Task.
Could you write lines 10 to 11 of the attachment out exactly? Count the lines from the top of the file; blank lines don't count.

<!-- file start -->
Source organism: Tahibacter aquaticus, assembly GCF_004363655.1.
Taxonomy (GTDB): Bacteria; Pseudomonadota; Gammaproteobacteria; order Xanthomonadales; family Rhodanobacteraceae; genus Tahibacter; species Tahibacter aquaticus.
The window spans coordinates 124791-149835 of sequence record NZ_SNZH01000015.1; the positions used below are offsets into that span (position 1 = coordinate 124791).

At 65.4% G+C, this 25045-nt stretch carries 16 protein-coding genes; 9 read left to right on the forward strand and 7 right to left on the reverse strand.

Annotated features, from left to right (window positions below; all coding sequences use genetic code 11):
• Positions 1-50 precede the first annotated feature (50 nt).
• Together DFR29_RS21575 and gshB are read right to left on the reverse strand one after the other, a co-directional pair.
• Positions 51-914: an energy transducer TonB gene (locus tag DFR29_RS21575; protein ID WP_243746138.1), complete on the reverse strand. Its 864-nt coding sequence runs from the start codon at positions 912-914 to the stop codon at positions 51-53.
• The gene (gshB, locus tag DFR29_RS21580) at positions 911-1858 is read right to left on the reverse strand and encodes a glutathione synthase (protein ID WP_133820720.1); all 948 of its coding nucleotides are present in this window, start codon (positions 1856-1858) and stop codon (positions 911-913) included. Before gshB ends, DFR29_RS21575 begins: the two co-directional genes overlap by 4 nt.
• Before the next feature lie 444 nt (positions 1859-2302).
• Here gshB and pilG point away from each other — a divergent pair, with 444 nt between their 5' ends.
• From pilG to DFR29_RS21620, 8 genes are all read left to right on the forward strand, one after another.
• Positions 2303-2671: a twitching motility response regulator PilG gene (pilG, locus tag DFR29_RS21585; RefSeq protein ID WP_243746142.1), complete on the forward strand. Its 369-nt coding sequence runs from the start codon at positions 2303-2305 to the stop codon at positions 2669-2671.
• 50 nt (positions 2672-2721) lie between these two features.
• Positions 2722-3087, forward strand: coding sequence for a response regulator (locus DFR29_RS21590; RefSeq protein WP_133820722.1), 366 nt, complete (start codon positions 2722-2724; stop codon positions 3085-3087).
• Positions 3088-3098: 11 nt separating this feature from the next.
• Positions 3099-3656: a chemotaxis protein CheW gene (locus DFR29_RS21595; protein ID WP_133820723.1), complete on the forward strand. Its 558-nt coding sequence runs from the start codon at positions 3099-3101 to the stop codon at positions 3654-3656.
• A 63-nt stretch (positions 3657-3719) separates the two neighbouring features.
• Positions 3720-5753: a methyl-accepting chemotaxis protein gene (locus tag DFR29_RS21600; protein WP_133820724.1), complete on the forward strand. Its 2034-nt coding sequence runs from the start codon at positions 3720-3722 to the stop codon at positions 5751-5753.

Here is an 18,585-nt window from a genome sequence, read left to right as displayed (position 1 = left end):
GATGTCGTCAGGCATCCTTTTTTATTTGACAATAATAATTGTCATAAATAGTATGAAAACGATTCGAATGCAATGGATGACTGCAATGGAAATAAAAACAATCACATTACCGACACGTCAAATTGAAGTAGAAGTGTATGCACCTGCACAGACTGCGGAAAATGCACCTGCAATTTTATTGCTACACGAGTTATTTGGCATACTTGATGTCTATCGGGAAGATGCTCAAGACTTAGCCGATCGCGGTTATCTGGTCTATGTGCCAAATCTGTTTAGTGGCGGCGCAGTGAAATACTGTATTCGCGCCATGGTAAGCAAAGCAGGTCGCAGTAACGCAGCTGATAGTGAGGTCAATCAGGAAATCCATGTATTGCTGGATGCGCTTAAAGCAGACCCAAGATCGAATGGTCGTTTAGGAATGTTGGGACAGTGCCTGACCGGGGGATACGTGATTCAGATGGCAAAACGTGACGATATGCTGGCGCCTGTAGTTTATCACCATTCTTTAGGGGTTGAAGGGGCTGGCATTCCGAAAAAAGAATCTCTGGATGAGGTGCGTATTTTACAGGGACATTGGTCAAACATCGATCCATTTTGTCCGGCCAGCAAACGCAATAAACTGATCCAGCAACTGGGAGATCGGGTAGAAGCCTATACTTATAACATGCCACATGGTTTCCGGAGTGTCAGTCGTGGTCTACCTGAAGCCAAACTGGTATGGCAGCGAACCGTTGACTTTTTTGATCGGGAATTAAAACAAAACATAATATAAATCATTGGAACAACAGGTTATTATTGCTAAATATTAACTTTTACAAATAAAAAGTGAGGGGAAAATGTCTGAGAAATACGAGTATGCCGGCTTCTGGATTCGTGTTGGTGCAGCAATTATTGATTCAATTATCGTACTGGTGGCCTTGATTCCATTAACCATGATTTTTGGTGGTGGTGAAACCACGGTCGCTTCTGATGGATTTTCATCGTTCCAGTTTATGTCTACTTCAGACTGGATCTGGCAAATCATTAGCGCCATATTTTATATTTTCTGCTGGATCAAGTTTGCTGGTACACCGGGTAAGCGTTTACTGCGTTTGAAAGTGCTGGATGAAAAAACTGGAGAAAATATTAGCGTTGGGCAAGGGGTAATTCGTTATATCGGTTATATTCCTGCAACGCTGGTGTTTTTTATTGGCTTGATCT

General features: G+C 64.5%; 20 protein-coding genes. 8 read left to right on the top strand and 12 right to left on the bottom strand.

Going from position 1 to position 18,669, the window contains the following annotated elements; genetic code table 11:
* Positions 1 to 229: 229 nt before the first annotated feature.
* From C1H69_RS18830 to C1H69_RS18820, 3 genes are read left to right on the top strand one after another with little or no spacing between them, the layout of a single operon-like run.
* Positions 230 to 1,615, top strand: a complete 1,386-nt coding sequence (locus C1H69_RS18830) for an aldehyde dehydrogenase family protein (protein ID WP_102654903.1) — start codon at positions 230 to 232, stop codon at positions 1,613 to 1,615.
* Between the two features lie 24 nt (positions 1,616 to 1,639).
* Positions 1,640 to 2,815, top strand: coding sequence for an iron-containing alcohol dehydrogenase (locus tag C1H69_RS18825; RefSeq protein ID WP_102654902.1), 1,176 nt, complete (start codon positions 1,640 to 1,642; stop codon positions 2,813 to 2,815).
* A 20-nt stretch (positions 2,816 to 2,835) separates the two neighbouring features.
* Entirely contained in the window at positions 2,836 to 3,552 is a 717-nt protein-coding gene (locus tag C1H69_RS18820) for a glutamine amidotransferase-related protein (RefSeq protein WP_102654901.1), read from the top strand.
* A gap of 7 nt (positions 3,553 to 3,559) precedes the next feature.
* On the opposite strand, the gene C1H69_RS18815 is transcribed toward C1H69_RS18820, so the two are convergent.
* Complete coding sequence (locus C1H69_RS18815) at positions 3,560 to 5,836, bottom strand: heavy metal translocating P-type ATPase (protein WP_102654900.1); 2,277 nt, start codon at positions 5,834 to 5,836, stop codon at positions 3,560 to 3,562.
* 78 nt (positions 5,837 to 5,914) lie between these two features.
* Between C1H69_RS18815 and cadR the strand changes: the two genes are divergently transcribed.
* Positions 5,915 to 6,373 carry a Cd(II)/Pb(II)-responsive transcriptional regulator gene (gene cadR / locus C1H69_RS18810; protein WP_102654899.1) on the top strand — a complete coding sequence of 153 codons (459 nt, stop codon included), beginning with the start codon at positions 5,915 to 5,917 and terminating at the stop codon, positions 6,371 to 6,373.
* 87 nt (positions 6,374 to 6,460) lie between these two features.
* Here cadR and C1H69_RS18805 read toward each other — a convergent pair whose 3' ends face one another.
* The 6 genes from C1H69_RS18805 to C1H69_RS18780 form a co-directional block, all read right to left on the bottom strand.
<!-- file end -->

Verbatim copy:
• Before the next feature lie 444 nt (positions 1859-2302).
• Here gshB and pilG point away from each other — a divergent pair, with 444 nt between their 5' ends.